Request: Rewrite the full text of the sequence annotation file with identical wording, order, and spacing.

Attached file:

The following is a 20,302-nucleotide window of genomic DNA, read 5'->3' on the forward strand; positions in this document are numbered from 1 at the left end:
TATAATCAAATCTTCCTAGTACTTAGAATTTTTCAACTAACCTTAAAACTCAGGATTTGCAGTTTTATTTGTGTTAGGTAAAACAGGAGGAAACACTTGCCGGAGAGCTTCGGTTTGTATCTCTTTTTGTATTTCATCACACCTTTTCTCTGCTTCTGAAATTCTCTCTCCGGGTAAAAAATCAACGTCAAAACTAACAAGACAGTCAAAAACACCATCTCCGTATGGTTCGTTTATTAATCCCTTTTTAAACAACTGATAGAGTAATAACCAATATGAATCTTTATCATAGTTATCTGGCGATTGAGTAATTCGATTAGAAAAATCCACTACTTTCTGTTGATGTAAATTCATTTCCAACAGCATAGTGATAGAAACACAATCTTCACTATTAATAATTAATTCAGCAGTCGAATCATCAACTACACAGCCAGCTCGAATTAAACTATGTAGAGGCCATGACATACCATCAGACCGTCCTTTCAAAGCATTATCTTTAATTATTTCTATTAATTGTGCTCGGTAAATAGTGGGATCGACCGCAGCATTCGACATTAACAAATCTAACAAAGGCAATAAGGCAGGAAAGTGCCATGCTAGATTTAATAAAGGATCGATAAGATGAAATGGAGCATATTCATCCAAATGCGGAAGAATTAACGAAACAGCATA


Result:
The following is a 20,302-nucleotide window of genomic DNA, read 5'->3' on the forward strand; positions in this document are numbered from 1 at the left end:
TATAATCAAATCTTCCTAGTACTTAGAATTTTTCAACTAACCTTAAAACTCAGGATTTGCAGTTTTATTTGTGTTAGGTAAAACAGGAGGAAACACTTGCCGGAGAGCTTCGGTTTGTATCTCTTTTTGTATTTCATCACACCTTTTCTCTGCTTCTGAAATTCTCTCTCCGGGTAAAAAATCAACGTCAAAACTAACAAGACAGTCAAAAACACCATCTCCGTATGGTTCGTTTATTAATCCCTTTTTAAACAACTGATAGAGTAATAACCAATATGAATCTTTATCATAGTTATCTGGCGATTGAGTAATTCGATTAGAAAAATCCACTACTTTCTGTTGATGTAAATTCATTTCCAACAGCATAGTGATAGAAACACAATCTTCACTATTAATAATTAATTCAGCAGTCGAATCATCAACTACACAGCCAGCTCGAATTAAACTATGTAGAGGCCATGACATACCATCAGACCGTCCTTTCAAAGCATTATCTTTAATTATTTCTATTAATTGTGCTCGGTAAATAGTGGGATCGACCGCAGCATTCGACATTAACAAATCTAACAAAGGCAATAAGGCAGGAAAGTGCCATGCTAGATTTAATAAAGGATCGATAAGATGAAATGGAGCATATTCATCCAAATGCGGAAGAATTAACGAAACAGCATA